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Security systems are pointless if their batteries don’t last. Hardwiring isn’t always an option, but you need to know that your camera will be ready and able when you need it most.
In this article, we’ll look at how long Ring doorbell, stick-up cam, and spotlight batteries last and what you can do to increase Ring camera battery life.
How Long Do Ring Batteries Last?
Most Ring devices have a single battery that lasts 6–12 months under light usage in an ideal environment. Of course, most cameras don’t operate under these conditions.
In more realistic conditions, Ring batteries last about 3–6 months. Under heavy usage, they may only last 1–2 months.
Ring doorbell battery life
The Ring Video Doorbell 4 battery can last up to 6–12 months on a single charge. Of course, that’s under ideal conditions, with minimal use, and with almost all the advanced features turned off.
More often, the battery dies within 2–3 months. If your doorbell camera is triggered frequently, it could even die after a single month.
That battery life is a 30% improvement over the Ring Video Doorbell 3.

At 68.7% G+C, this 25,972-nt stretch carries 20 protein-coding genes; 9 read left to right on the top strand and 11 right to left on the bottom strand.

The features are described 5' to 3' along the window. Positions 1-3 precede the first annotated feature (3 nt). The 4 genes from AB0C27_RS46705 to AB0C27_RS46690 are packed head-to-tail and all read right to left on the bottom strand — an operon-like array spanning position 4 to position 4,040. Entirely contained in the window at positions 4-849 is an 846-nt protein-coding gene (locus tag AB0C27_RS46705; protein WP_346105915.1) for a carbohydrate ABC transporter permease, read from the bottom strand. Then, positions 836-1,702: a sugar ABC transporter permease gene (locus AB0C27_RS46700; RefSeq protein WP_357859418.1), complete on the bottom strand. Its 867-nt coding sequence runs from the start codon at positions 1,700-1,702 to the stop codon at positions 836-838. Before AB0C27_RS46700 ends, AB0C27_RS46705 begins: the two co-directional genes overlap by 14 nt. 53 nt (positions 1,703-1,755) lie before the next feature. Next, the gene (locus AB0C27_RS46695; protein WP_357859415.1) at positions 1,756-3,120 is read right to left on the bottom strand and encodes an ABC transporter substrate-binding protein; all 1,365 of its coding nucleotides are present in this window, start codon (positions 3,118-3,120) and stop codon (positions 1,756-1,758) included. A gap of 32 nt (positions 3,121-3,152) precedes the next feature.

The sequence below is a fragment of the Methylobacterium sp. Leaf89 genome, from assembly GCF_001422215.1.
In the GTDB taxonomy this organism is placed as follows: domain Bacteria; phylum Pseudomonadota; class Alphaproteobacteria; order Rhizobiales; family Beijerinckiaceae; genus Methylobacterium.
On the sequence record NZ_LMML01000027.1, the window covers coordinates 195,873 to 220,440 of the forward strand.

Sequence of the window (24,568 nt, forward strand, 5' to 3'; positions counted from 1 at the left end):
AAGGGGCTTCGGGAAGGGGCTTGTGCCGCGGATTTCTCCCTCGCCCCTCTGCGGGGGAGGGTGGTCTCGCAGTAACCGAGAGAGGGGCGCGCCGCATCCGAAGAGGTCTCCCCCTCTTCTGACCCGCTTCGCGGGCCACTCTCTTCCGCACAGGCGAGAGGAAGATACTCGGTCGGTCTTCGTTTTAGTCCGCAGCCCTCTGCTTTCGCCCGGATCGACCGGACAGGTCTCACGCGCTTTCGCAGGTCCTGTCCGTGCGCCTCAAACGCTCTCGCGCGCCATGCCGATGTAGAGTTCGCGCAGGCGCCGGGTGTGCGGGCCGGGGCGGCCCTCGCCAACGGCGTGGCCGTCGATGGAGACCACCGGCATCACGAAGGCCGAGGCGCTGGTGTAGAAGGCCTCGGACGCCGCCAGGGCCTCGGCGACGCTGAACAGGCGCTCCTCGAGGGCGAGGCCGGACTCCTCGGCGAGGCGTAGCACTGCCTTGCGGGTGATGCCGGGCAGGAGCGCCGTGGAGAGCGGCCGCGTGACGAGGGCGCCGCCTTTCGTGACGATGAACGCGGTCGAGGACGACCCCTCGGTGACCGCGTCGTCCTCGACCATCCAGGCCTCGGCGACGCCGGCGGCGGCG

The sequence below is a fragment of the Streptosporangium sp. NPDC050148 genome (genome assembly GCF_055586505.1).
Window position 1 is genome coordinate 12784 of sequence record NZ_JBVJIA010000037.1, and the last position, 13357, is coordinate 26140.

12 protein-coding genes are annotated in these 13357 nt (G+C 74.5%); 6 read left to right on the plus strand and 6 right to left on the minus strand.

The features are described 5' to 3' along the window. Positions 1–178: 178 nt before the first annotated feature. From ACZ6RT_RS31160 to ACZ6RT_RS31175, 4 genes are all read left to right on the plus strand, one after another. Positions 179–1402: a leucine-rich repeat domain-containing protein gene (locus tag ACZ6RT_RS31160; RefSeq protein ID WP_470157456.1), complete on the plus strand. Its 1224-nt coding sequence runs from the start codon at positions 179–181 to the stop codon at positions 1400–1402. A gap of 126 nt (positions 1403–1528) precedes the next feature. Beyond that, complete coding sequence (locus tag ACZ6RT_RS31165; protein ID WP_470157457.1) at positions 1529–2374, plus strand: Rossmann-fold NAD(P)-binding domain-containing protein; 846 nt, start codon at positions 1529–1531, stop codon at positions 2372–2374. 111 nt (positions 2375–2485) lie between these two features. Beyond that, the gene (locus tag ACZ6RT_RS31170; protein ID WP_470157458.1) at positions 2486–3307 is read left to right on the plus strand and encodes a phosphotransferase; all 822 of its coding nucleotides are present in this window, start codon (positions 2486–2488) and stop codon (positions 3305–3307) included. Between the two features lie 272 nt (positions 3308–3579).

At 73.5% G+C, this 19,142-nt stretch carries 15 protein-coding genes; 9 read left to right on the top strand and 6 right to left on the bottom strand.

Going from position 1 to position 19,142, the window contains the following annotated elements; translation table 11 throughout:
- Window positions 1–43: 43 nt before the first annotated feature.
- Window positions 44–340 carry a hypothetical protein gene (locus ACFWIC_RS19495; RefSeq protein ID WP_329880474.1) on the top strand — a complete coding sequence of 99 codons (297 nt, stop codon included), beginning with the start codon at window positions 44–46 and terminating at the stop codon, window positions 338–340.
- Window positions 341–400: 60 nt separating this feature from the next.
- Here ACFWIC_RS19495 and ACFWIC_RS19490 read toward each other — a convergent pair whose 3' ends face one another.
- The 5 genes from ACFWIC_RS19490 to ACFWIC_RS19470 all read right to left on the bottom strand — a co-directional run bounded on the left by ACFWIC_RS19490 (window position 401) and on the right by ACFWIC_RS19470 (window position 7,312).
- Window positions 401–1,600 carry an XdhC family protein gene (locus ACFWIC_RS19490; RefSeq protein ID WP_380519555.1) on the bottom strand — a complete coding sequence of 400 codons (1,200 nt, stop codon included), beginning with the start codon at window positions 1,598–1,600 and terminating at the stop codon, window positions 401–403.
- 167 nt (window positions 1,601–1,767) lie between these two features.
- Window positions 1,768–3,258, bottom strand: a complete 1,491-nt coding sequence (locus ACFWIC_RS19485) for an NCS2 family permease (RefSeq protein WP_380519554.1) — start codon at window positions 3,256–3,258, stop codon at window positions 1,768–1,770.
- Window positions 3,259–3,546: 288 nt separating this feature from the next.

Both the Doorbell 3 and Doorbell 4’s batteries are removable. With the Ring Video Doorbell 2 and earlier models, you had to remove the device from your door to charge the battery. Now, you can just swap out the battery (assuming you have a second one).
Ring stick-up camera battery life
The Ring stick-up cam lasts 1,000 activations between charges. That’s roughly 3–6 months for typical usage or up to 12 months for light usage.
However, some users have reported that the battery life can die after just a week. The battery seems to die faster when the camera is mounted outdoor, likely because the camera is being activated more frequently.
Ring spotlight camera battery life
The Ring spotlight cam is rated for 6–12 months of usage on a single charge, but it usually lasts only a few months. It uses the same battery pack as other Ring products, but that pack has to power both the camera and the spotlight.
Unlike other Ring products, the spotlight cam has room for a second battery pack. When both packs are inserted, the camera automatically switches to the second pack whenever the first one dies.
The spotlight cam only comes with one battery pack, so I recommend going ahead and purchasing a second one. With both in place, your camera should last 6–12 months on a single charge.
How Long Does a Ring Battery Take to Charge?
Ring batteries are all rechargeable, and charging them takes about 5–10 hours. That’s a long time when it comes to home security, so you may want to keep an extra Ring battery around.
Make sure your battery charger is indoors in a warm area. Cold temperatures will cause the battery to take much longer to charge.